Identification of Traditional Foods with Public Health Potential for Complementary Feeding in Western Kenya

  •  John Kinyuru    
  •  Silvenus Konyole    
  •  Glaston Kenji    
  •  Christine Onyango    
  •  Victor Owino    
  •  Bethwell Owuor    
  •  Benson Estambale    
  •  Henrik Friis    
  •  Nanna Roos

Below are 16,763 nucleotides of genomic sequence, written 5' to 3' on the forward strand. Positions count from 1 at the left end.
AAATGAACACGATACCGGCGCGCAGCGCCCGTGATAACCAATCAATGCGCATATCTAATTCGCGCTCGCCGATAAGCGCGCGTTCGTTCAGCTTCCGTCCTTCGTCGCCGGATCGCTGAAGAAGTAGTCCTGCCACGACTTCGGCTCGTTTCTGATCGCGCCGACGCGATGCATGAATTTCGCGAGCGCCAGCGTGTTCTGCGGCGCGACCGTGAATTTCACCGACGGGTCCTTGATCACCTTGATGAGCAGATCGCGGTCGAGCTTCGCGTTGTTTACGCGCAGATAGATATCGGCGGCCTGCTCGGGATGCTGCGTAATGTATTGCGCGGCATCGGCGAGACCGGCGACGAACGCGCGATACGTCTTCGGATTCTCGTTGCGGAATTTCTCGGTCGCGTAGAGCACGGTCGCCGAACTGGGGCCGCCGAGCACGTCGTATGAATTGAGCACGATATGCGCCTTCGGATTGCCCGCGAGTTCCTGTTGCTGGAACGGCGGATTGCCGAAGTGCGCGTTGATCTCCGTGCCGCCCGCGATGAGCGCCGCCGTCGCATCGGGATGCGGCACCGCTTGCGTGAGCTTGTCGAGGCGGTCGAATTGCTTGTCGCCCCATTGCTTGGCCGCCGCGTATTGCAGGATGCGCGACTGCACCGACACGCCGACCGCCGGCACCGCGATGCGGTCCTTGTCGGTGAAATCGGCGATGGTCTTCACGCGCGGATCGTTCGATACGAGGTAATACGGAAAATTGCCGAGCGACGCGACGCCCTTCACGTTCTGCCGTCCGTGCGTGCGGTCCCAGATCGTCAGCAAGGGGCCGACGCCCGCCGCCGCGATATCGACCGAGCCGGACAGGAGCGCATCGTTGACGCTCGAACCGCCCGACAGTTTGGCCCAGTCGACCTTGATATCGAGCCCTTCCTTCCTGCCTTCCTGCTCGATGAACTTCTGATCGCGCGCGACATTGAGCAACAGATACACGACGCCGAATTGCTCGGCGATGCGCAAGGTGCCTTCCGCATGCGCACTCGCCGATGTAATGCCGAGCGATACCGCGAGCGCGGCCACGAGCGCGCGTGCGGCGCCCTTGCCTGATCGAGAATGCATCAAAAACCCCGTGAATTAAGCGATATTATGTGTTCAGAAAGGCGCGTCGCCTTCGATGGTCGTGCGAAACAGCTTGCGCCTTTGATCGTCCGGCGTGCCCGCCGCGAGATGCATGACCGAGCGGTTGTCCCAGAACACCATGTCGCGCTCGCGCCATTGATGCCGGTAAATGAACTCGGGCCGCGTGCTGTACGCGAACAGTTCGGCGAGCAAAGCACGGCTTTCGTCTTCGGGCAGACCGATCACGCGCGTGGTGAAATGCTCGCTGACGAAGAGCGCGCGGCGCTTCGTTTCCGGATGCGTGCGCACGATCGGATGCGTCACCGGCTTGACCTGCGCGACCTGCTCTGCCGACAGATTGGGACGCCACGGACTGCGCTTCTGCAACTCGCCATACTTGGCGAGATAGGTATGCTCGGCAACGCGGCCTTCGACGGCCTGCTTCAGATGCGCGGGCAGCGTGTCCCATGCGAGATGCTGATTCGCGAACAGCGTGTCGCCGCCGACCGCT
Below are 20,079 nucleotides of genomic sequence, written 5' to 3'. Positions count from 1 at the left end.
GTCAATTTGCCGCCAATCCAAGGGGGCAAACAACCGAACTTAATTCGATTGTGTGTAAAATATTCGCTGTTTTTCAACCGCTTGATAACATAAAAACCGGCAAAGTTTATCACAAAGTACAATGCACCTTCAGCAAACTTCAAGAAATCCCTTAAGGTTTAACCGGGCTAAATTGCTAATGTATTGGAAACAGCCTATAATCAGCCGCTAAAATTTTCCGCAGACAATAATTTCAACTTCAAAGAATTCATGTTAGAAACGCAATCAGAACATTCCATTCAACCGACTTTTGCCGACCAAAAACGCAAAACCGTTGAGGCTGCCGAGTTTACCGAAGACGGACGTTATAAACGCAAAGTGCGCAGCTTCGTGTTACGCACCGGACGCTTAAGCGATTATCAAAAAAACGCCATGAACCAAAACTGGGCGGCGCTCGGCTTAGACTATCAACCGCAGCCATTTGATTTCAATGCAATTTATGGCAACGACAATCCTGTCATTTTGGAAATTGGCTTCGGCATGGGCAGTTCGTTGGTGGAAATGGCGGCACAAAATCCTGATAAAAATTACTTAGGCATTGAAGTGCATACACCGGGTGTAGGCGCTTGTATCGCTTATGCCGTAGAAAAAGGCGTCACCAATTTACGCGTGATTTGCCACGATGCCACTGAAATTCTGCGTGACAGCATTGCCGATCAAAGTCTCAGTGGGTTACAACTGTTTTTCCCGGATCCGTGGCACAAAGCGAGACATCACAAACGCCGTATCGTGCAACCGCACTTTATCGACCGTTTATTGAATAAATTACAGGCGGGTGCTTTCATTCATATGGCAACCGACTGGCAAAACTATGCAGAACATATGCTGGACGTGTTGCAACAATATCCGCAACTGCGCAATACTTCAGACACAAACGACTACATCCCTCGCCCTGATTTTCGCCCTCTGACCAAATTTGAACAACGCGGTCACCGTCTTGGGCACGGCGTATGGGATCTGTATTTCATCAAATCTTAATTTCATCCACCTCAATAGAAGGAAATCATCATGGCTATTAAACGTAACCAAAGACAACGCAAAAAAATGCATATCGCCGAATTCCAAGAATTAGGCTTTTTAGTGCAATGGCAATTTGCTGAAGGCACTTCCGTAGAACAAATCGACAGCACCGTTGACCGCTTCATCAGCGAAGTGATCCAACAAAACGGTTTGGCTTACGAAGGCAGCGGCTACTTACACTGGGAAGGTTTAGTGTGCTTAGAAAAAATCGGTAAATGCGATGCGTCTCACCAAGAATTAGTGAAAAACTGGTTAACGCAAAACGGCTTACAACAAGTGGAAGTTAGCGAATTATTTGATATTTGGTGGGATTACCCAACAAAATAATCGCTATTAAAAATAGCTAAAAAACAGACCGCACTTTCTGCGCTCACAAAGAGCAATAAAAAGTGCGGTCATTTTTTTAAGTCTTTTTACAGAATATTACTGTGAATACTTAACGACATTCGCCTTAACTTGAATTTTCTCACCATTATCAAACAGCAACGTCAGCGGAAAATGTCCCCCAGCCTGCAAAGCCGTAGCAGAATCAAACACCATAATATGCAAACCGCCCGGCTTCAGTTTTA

The diversity of traditional foods in Kisumu West District of Western Kenya was assessed with an aim to identify the foods with a potential for complementary feeding. Leaves were the most consumed plant part amongst vegetables, while a few fruits were consumed together with their seeds. Amaranthus cruentus L. was found to be consumed as a leafy vegetable while another variety, Amaranthus hybridus L. was found to be consumed as a grain. Four species of winged termites, a grasshopper, black ant and dagaa fish were also identified. Twelve of the traditional foods were found to be associated with nutritional and health benefits as perceived by the locals. Traditional food processing methods such as boiling, fermentation and sun drying were identified. Thus exploitation of the species possessing nutrient, health and processing benefits needs to be explored in complementary feeding.

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